Years of Potential Life Lost
Premature mortality is measured by the Years of Potential Life Lost (YPLL)
statistic, which is simply the sum of the years of life lost annually by persons
who suffered early deaths.1 For the purpose of calculating YPLL,
premature death is defined as death occurring before the age of 65. Thus, the
population at risk of premature mortality is the group of Texas residents
between the ages of 0 and 64. YPLL are calculated using death certificate data.
To calculate YPLL, the person's age at death is subtracted from 64.5. The
result of this subtraction is the years of potential life lost by the decedent.
The number of years of potential life lost by a person who died at age 60 is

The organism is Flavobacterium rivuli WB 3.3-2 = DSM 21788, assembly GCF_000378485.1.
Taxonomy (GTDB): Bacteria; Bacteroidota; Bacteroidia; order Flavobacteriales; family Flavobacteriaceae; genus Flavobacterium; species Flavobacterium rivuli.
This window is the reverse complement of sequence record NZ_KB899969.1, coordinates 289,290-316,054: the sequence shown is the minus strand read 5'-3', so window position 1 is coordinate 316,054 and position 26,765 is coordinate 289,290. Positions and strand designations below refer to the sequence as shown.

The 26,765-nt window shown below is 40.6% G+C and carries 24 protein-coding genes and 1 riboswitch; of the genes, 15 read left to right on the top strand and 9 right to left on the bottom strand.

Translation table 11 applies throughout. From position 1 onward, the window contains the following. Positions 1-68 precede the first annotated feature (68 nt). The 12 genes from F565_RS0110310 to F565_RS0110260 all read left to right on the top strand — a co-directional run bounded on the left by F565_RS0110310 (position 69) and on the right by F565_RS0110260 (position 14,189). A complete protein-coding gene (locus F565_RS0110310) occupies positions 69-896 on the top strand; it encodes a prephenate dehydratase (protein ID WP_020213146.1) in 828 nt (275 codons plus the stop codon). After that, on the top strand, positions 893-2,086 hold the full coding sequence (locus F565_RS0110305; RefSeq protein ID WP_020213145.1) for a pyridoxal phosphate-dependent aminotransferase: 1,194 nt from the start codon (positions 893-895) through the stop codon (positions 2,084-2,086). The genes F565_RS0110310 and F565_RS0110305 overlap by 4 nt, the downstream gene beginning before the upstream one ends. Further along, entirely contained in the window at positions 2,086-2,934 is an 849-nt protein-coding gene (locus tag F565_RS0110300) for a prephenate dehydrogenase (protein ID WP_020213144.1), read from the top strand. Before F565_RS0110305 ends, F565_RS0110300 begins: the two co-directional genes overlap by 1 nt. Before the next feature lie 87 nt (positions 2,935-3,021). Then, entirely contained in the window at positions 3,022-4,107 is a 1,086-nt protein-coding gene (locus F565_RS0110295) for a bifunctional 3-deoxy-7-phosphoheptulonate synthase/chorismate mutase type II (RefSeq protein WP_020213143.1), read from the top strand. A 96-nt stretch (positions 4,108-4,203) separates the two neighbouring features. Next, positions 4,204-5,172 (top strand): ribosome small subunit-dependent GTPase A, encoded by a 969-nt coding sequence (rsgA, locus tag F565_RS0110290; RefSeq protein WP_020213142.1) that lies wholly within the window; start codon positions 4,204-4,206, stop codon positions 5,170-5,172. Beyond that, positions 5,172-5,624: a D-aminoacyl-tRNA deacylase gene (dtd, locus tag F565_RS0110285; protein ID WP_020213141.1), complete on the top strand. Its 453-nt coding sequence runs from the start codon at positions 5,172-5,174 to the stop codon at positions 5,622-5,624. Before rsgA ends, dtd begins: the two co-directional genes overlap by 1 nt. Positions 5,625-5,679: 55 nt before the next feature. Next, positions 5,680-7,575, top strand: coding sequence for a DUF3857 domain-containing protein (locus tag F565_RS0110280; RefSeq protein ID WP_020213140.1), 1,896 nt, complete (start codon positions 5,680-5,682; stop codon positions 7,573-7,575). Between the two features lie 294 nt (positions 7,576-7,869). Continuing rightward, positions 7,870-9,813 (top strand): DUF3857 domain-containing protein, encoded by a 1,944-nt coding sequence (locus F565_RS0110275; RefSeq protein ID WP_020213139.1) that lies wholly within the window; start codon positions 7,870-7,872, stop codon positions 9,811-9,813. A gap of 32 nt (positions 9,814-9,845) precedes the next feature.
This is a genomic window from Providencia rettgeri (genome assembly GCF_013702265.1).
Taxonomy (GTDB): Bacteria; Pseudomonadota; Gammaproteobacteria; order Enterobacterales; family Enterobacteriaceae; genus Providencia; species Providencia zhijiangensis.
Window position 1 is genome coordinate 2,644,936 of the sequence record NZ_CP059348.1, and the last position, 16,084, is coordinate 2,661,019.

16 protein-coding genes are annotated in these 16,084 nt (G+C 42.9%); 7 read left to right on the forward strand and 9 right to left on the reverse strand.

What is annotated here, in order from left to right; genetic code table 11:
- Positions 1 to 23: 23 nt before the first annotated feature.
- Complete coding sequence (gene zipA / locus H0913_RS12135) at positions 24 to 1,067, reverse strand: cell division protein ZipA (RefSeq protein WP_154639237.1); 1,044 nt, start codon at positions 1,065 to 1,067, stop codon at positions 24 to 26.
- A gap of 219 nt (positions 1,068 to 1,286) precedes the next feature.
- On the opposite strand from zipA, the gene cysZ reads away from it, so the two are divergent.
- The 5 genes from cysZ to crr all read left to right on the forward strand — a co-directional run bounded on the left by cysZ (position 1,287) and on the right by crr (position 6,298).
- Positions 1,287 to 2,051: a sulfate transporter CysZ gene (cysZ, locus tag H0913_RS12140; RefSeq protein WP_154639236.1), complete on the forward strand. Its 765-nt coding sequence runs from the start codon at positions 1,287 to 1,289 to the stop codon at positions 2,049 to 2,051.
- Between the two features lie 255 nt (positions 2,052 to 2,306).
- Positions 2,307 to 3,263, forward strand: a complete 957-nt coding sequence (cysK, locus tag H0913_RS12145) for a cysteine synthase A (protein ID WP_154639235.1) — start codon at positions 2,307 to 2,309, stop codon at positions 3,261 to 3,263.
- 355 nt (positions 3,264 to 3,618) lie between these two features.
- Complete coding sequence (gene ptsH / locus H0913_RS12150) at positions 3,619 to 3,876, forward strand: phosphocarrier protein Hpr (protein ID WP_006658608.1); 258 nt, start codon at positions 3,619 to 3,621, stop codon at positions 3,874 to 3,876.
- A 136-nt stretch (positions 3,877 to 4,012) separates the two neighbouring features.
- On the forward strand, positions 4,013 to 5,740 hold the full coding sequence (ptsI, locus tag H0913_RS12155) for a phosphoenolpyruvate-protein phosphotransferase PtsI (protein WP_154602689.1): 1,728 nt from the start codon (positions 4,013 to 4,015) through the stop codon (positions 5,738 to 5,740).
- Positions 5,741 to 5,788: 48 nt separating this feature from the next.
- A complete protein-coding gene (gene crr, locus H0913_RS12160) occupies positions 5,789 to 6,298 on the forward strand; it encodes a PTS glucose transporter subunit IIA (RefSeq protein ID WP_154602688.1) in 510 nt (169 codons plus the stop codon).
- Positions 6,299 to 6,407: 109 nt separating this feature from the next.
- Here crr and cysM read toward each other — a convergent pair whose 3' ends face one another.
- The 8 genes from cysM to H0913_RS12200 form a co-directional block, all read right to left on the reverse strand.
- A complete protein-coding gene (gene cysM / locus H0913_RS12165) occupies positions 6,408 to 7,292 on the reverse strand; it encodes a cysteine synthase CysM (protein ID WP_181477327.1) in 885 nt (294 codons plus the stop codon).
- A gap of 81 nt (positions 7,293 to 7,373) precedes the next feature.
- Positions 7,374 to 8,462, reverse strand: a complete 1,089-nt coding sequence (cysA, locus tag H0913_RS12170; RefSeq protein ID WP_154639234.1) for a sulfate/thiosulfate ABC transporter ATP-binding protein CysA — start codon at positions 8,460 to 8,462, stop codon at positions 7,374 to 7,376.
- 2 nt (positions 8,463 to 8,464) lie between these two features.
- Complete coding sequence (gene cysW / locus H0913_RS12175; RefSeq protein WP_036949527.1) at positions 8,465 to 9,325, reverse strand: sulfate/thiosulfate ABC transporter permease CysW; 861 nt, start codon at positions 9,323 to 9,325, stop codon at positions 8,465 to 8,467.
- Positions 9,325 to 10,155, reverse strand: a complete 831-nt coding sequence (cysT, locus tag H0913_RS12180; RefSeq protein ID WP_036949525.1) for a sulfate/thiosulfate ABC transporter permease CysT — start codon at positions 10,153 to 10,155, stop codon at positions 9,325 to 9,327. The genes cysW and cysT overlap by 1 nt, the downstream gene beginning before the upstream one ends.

thus 4.5. Once YPLL is calculated for each decedent, individual YPLL values are
summed to produce the total years of potential life lost by all Texas residents
during the year.
YPLL = ∑ ( 64.5DEATHS - X decedent's age in years
A further statistic, the YPLL rate, is the number of years of potential life
lost before age 65 per 1,000 population ages 0-64.
YPLL Rate = ( YPLL / Population < 65 Years of Age ) *
Alternative methods have been developed to estimate potential years of life
lost. For example, 'Working Years of Life Lost' examines YPLL for individuals
age 15 through 65 years. Life expectancies may also be used to define premature
death (death before attaining the age of life expectancy at birth). The YPLL
statistic may also be calculated for specific causes of death.
1. Premature Mortality in the United States: Public Health Issues in the Use of
Years of Potential Life Lost. MMWR, 1986; 35: 2S, 1s-11s.
2010 Annual Report List of Tables and References
Annual Reports for
Center for Health Statistics